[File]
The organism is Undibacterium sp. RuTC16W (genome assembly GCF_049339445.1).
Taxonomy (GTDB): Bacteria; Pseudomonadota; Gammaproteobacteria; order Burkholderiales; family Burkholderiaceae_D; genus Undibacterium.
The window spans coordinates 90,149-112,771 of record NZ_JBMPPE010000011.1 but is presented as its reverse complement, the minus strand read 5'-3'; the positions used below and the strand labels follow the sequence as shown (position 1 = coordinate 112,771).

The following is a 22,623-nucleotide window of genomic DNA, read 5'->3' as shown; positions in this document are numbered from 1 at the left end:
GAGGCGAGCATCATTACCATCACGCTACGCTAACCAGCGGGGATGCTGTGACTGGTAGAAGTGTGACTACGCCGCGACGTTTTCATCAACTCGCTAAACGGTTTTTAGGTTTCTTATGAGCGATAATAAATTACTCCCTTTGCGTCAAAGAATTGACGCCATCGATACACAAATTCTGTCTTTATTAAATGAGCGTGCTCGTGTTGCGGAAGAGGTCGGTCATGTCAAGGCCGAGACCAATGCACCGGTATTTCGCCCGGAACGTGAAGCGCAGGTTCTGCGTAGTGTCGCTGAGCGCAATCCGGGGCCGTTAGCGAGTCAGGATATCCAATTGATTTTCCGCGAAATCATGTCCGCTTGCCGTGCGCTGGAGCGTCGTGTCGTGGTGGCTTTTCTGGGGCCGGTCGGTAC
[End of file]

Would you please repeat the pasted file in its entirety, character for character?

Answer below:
The organism is Undibacterium sp. RuTC16W (genome assembly GCF_049339445.1).
Taxonomy (GTDB): Bacteria; Pseudomonadota; Gammaproteobacteria; order Burkholderiales; family Burkholderiaceae_D; genus Undibacterium.
The window spans coordinates 90,149-112,771 of record NZ_JBMPPE010000011.1 but is presented as its reverse complement, the minus strand read 5'-3'; the positions used below and the strand labels follow the sequence as shown (position 1 = coordinate 112,771).

The following is a 22,623-nucleotide window of genomic DNA, read 5'->3' as shown; positions in this document are numbered from 1 at the left end:
GAGGCGAGCATCATTACCATCACGCTACGCTAACCAGCGGGGATGCTGTGACTGGTAGAAGTGTGACTACGCCGCGACGTTTTCATCAACTCGCTAAACGGTTTTTAGGTTTCTTATGAGCGATAATAAATTACTCCCTTTGCGTCAAAGAATTGACGCCATCGATACACAAATTCTGTCTTTATTAAATGAGCGTGCTCGTGTTGCGGAAGAGGTCGGTCATGTCAAGGCCGAGACCAATGCACCGGTATTTCGCCCGGAACGTGAAGCGCAGGTTCTGCGTAGTGTCGCTGAGCGCAATCCGGGGCCGTTAGCGAGTCAGGATATCCAATTGATTTTCCGCGAAATCATGTCCGCTTGCCGTGCGCTGGAGCGTCGTGTCGTGGTGGCTTTTCTGGGGCCGGTCGGTAC